The Speeds and César became close friends of ours. It was Jane's warning that we probably would not be able to find work and that the Party could certainly not hire us. That led us to buy a piece of an abandoned coffee plantation in the mountains of Barrio Indiera Baja, Maricao, and start vegetable farming.

César was a born dramatist, and I would spend hours listening to his accounts of Puerto Rican history, filled with voices and gestures that turned him into whatever orator or politician he was quoting. Even years later I sometimes forget, as I recite Albizu's speeches to my children and friends, that I was never there. I had heard it all from César as we sipped rum on some Santurce evening when the incessant rains in Maricao kept us from farming. Rather than go bats in our shuttered house we would leap into the truck and rush to the capital in time for tea or a drink. César more than anyone helped me turn my abstract anti-imperialism into a rooted identification with the Puerto Rican revolution.

The Puerto Rican Communist Party had always been a small organization. At its greatest it had a few hundred members, at least on paper, and at the time of our participation we numbered about fifty.

But it was the CP which urged through all the complexities of Puerto Rican politics that the struggles for national independence and social emancipation must develop together. Communists and Nationalists interacted in complex ways. We were on the same side in the struggle against imperialism. But whereas Nationalists saw that cause as above class divisions, we saw it as part of an international class struggle. Whereas for Nationalists the exploitation of Puerto Rican labor by U.S. corporations was one in a long list of colonialist abuses, we saw it as central, not because it was the only or most painful abuse but because it was the reason for the colonization and continued domination. Nationalists saw economic struggles as somehow less dignified than national ones. Where nationalism looked for support to other hispanic peoples, we looked to the international working class.

We were uneasy about Nationalist heroes such as José de Diego who wrote moving patriotic poetry but was a conservative who voted in the Senate against university scholarships and was the lawyer for the South Puerto Rico Sugar Company. Communists were turned off by the conservative Catholicism of many Nationalists, by their idealization of Spanish times, and by their emphasis on heroic acts. We thought these might evoke admiration but not active mass emulation, and might provoke a lot of repression.

We supported the Second World War as an anti-fascist struggle while Nationalists went to prison for refusing induction. But we were harassed by the same enemy, exposed the same imperialism, denounced the same opportunists, met uneasily on national holidays in the same cemeteries while the FBI photographed us both. We went to the same prisons during the same "arrest the usual suspects" roundups. We admired each others' steadfastness in a colony where we were both surrounded by opportunism and corruption. And we tacitly joined in an implicit compact never to denounce, for the gratification of our enemies, any of the ways in which any of us carried on the struggle.

During the Maricao years I was the Party's coffee region organizer. I naturally sought out the local Nationalist leader. But when we met he told me, "Here we can do nothing. This is a poor region, and people think only of their bellies." My own activity focused on organizing a coffee workers' pre-union movement to raise the wages above the prevailing $1.44 per day if it didn't rain (and in coffee country it rained!) We briefly published a local newspaper, Tribuna Campesina, on a gelatin hectograph that became moldy in the rainy season and was replaced by a cranky mimeograph that the police confiscated in frustration when their raid turned up no arms. Together with the local agricultural vocational teacher, Gregorio Plá, I organized a cooperative to process and market bananas, citrus and coffee. Rosario worked with the women's club of the Agricultural Extension Service. We agreed that the most important thing for the women of the barrio at that point was that they get out of their homes, meet together and get organizational experience. And of course we propagandized in the barrio for independence and socialism.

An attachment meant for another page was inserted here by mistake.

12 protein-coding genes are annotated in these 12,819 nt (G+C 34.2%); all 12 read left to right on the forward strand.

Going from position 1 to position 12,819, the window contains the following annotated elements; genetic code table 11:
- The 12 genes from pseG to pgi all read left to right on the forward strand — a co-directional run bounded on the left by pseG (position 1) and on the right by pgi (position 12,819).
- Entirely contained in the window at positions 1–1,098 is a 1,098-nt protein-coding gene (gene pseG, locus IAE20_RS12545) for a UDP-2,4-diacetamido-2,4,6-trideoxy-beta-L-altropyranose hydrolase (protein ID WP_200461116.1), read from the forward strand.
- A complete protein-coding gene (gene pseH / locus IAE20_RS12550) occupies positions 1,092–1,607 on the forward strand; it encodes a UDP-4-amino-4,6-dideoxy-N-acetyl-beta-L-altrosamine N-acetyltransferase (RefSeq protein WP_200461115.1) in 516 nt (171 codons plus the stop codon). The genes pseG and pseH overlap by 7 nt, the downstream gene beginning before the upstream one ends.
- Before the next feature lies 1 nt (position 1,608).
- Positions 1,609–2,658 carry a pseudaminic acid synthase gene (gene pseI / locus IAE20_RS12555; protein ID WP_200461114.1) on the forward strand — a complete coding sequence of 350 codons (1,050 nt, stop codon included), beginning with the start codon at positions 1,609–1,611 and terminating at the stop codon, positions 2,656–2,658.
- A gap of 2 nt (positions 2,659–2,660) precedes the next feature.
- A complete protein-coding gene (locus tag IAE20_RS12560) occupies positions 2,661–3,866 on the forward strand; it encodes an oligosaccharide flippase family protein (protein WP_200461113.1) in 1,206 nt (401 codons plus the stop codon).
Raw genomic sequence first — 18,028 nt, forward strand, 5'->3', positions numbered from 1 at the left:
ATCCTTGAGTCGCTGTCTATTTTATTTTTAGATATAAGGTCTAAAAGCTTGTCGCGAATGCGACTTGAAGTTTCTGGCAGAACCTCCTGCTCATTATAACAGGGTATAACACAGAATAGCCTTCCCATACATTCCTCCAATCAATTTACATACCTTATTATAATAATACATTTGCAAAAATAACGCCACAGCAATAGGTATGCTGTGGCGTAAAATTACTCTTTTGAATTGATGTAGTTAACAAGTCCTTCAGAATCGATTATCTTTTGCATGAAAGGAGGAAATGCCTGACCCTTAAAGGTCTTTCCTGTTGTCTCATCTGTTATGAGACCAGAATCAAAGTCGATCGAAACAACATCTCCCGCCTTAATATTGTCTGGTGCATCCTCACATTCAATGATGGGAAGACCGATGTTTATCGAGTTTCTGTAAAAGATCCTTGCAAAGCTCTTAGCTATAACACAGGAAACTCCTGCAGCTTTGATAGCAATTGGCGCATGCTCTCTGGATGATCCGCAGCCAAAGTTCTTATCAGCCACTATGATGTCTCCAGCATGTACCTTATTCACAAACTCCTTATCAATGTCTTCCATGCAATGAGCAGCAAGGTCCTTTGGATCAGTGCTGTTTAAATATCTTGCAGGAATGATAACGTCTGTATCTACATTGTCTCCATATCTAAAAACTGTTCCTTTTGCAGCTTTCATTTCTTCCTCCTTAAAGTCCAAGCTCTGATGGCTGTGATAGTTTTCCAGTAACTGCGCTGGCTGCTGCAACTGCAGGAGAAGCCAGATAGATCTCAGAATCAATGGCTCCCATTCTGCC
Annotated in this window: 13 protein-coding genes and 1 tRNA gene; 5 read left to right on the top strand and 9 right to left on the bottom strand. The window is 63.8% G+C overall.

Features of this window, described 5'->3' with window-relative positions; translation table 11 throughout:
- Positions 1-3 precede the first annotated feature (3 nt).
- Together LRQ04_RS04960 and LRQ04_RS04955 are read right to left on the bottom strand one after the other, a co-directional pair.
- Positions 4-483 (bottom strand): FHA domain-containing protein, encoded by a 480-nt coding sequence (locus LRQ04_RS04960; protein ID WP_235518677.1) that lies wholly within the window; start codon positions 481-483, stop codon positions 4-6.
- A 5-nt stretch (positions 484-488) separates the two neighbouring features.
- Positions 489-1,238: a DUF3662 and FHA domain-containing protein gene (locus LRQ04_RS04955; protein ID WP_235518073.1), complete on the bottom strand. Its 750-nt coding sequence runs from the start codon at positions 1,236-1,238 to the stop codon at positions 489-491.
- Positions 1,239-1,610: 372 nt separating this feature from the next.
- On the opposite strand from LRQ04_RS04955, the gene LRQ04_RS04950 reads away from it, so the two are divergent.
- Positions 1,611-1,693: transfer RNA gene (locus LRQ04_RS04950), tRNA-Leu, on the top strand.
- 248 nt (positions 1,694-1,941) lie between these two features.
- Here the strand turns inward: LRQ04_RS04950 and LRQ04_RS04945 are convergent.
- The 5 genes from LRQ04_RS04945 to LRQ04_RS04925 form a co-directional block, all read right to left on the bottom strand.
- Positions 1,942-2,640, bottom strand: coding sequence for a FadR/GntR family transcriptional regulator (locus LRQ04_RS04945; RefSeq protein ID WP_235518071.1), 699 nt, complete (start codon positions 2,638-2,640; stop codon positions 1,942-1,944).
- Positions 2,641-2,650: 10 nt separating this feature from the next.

In 1953 a long bout of illness stopped me from farming. While hospitalized at Castañer I met the pacifists who worked there and soon afterward joined the hospital as a lab technician. Rosario and I worked with the pacifists in the Fellowship of Reconciliation. They were mostly North Americans, some of them conscientious objectors doing alternative service in Puerto Rico. Although they shared our anti-militarism, they were timid about criticizing the United States military presence in Puerto Rico for fear of being seen as pro-independence. Yet the association was a good one for us. We learned to appreciate pacifist commitment, abandoned the facile stereotypes of pacifism in popular thought which confuse pacifism with passivity, learned from their concept of witness the potential power of taking a stand even without a mass following. This notion of witness also provided one of the points of contact between North American pacifists and Puerto Rican nationalists, who often saw their dramatic actions as militarily futile but politically necessary acts of witness to keep the flame alive. We were impressed by the fact that outwardly our pacifist friends were both firm and gentle, and militant without hating their enemies. We trusted them enough to arrange to leave our children in care of a pacifist family if we were both imprisoned at the same time.